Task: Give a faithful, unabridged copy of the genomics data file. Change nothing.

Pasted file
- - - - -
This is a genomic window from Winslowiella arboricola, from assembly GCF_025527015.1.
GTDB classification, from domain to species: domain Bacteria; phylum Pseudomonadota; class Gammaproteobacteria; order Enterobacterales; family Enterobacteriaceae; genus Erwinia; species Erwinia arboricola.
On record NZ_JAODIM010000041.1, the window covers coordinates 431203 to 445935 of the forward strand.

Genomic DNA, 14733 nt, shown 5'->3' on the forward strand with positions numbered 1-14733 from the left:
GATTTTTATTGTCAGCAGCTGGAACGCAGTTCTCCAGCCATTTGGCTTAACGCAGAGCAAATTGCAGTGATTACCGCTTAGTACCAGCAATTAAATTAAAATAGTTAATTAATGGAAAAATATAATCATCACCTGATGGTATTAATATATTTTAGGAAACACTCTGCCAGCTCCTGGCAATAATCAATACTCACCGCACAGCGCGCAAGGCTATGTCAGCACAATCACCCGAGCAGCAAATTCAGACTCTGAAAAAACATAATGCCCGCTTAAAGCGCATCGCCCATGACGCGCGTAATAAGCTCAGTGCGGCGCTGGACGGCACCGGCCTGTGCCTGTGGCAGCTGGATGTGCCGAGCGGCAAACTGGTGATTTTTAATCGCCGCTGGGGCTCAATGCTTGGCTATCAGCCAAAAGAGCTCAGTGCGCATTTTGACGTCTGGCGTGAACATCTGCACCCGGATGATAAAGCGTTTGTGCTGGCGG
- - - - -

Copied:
This is a genomic window from Winslowiella arboricola, from assembly GCF_025527015.1.
GTDB classification, from domain to species: domain Bacteria; phylum Pseudomonadota; class Gammaproteobacteria; order Enterobacterales; family Enterobacteriaceae; genus Erwinia; species Erwinia arboricola.
On record NZ_JAODIM010000041.1, the window covers coordinates 431203 to 445935 of the forward strand.

Genomic DNA, 14733 nt, shown 5'->3' on the forward strand with positions numbered 1-14733 from the left:
GATTTTTATTGTCAGCAGCTGGAACGCAGTTCTCCAGCCATTTGGCTTAACGCAGAGCAAATTGCAGTGATTACCGCTTAGTACCAGCAATTAAATTAAAATAGTTAATTAATGGAAAAATATAATCATCACCTGATGGTATTAATATATTTTAGGAAACACTCTGCCAGCTCCTGGCAATAATCAATACTCACCGCACAGCGCGCAAGGCTATGTCAGCACAATCACCCGAGCAGCAAATTCAGACTCTGAAAAAACATAATGCCCGCTTAAAGCGCATCGCCCATGACGCGCGTAATAAGCTCAGTGCGGCGCTGGACGGCACCGGCCTGTGCCTGTGGCAGCTGGATGTGCCGAGCGGCAAACTGGTGATTTTTAATCGCCGCTGGGGCTCAATGCTTGGCTATCAGCCAAAAGAGCTCAGTGCGCATTTTGACGTCTGGCGTGAACATCTGCACCCGGATGATAAAGCGTTTGTGCTGGCGG